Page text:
-Our hubris tends to drive us to push our agendas in KLEs, almost to the point of no return, and that can be fatal to overall progress if the leaders are seen to have lost face. I can't stress how important that became during KLEs. If you go into a KLE and treat it like the negotiation that it really is, you'll probably fare better than if you strive to bend your audience to your will and coerce them into courses of action that are inimical to their interests. There are often layers of interest in competition with each other when security forces, tribal leaders, and government officials meet. For some of the attendees, their presence is not voluntary, but rather a necessity driven by a need to simply get their tribe's name "out there" so to speak. Understanding that fact, and understanding the benefit of positive sum game results, will help you achieve your aims.
    Excellent observations. The ability to step back and reassess is often going to decide the outcome. Nice work.

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    Don't be surprised if what is said in public by Afghans during a shura or KLE is completely different then what they say in private leading up to the event. They may agree 100% with your viewpoint and seem like they've completely bought into your plan, but if it is a controversial topic they will side with the majority. In their society they can say whatever they want in private, only what they say in public counts.

  8. #28
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    Greetings -

    I would appreciate a copy of the KLE SOP you mentioned. I am a US Army civilian employee working on an advanced degree.

    My dissertation is a blend of computational intelligence and cognitive science. I need to create a cognitive task analysis model and am planning to use KLE as the scenario. I am trying to make it a civil works mission to avoid controversy at the university.

    Developing a realistic task network having no field experience is more than difficult! Having your SOP may be a big help. I promise to cite you properly.

    Thanks and good luck!
    Allison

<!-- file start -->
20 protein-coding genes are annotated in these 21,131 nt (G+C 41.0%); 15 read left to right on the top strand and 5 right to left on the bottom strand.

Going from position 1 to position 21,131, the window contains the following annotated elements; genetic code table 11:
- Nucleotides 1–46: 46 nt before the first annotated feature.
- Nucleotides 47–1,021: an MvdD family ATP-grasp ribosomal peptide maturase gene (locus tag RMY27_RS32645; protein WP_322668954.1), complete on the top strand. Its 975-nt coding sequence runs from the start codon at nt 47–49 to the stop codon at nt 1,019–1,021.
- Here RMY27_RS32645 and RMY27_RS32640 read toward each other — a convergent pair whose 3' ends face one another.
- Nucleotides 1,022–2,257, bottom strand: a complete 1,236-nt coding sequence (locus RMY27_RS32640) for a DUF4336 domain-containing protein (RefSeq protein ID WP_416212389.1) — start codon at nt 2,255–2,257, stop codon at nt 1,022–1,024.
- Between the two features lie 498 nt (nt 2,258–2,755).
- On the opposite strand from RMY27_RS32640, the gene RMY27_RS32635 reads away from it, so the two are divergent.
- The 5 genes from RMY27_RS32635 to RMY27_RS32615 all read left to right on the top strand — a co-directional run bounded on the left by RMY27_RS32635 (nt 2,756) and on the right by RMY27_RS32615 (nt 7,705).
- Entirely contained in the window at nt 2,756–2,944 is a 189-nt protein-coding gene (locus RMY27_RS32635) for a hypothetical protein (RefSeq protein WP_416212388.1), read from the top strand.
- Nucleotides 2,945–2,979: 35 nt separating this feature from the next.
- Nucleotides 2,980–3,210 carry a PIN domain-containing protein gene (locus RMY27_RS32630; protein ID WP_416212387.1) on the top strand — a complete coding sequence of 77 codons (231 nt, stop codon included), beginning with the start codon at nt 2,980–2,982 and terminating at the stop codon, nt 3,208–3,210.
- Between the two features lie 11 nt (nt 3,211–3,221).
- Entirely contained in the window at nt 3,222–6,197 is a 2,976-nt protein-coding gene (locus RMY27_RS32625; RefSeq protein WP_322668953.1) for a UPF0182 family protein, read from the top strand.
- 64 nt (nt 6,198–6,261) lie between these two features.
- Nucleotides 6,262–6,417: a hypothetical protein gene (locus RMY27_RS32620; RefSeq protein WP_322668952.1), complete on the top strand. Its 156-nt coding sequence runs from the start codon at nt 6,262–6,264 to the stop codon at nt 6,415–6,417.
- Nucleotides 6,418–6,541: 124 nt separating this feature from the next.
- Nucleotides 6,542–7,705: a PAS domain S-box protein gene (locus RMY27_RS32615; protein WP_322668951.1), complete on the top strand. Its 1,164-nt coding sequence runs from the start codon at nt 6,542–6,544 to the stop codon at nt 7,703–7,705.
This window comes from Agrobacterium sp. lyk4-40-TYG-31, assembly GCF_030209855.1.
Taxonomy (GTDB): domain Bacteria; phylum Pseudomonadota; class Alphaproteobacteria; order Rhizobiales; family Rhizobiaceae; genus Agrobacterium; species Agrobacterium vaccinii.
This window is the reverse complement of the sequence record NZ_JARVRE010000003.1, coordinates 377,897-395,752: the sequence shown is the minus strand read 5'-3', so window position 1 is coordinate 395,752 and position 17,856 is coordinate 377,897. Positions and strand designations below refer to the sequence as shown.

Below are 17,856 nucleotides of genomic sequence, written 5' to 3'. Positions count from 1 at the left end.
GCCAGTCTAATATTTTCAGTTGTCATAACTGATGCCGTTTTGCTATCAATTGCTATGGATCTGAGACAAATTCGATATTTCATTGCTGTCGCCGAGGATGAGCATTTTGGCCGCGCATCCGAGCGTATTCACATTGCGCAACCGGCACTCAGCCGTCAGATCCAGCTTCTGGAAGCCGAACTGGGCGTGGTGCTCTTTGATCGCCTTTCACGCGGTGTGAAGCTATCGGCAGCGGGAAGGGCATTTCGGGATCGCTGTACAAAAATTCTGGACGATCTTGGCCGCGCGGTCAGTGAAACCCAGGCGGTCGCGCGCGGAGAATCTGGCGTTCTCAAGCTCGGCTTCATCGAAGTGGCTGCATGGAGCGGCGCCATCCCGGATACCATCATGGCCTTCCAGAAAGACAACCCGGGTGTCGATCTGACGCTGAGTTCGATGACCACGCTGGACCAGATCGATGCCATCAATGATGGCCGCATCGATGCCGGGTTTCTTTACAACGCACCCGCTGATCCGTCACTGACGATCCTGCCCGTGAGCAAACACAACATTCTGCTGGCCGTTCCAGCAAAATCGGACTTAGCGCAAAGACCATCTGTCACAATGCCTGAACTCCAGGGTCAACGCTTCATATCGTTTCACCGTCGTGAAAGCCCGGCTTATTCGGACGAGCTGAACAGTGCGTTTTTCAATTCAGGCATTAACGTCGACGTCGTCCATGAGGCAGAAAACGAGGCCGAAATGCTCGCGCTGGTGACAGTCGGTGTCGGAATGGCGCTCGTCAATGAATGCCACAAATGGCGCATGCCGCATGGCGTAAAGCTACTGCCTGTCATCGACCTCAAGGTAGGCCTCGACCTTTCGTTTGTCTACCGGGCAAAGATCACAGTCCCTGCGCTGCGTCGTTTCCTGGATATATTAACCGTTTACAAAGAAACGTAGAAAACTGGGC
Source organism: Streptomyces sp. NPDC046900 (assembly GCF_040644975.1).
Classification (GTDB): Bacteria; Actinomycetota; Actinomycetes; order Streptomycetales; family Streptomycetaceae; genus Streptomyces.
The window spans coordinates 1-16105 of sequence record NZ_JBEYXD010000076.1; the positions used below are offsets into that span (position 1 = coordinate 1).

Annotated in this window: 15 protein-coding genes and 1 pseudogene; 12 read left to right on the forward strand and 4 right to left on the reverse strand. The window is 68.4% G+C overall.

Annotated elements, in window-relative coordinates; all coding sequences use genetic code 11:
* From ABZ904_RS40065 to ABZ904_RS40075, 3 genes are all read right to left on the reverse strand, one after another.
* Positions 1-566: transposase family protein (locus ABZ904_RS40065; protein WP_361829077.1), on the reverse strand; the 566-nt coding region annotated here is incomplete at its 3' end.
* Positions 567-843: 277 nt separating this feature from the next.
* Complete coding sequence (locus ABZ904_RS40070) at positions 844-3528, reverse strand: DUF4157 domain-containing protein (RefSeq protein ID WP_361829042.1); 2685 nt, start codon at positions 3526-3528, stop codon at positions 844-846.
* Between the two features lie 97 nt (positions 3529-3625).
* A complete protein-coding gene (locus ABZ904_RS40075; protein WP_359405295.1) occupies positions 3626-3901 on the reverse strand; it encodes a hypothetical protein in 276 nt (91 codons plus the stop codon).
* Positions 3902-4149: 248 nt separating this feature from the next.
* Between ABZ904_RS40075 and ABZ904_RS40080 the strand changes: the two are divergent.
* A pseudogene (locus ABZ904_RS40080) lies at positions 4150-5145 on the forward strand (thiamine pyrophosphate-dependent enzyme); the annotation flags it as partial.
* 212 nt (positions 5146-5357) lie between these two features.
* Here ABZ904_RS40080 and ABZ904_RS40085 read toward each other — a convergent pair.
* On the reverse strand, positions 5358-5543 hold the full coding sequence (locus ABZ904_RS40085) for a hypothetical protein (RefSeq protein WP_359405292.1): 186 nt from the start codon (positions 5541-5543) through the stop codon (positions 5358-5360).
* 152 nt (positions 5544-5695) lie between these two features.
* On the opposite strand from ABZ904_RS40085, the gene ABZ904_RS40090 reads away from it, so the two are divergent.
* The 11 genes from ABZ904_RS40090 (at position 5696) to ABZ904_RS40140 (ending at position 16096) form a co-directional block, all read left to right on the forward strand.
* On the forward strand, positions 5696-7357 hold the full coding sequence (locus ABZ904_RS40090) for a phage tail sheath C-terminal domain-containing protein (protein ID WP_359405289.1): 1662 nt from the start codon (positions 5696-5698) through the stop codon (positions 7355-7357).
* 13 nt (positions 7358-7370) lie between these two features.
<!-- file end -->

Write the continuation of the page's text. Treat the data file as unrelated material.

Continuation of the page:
Last edited by davidbfpo; 09-24-2012 at 07:53 PM. Reason: PM to author with guidance

  9. #29
    Council Member jcustis's Avatar
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    I sent a reply to your PM Gargoyle. Using a KLE as the backdrop for your research looks interesting.

  10. #30
    Council Member Sparapet's Avatar
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    Default KLE by any other name...

    I'm sorry I missed this topic on the original run through... If there is still interest I would like to ask those with OEF KLE experience how they would compare it to the OIF (especially post Sons of Iraq genesis) version. My experience in uniform is limited to the latter, but I would imagine that when it comes to it, the basic skill sets would be the same.

    This brings to my other thought on KLEs. My work civilian-side is in diplomacy, and at negotiations or international meetings it is invariable that the majority of problem-solving happens on the margins. In other words, if you are at the table at the scheduled time and you are hearing something for the first time, it is either that 1. you are behind the power curve or 2. this new item just added work for you on the next break or after the meeting closes. I found this to be true in OIF as well. If a couple of Sheikhs and the local IA commander are present for a KLE it would be mostly posturing, rehashing of known points, and/or expression of outrage over some recent event or development. At no point did I find those meetings to be the appropriate time to solve anything or get anything meaningful done other than work on the posturing in the room. One-on-one meetings before or shortly after the big scheduled one is where the real negotiating happened.

    OIF KLE's were my first major exposure to negotiating outside of the stateside business world. In retrospect, the KLE prep that attempted to apply "TTP's" to something as unscientific as negotiation was wanting. The TTP's needed context to make sense, which was often very superficial "culture stuff". I am still perplexed by how a KLE is different from an international negotiation.....
    “History is Philosophy teaching by examples.” ~Thucydides

  11. #31
    Council Member davidbfpo's Avatar
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    Default Learning & Sharing KLE experiences

    Sparapet,

    Thank you for the observation and this sentence acted as a catalyst for my comment:
    I am still perplexed by how a KLE is different from an international negotiation.....
    With very few exceptions the Western military have a very limited experience of international negotiation, so would IMHO not consider learning from that arena and maybe not from "Foggy Bottom" either.

    I recall in my student studies of the SALT process the references to exchanges between Soviet and US diplomats that the Soviet military had not given a full picture of their forces, which made the talks rather difficult.

    Incidentally you may find the just updated thread on Political Officers useful.
    davidbfpo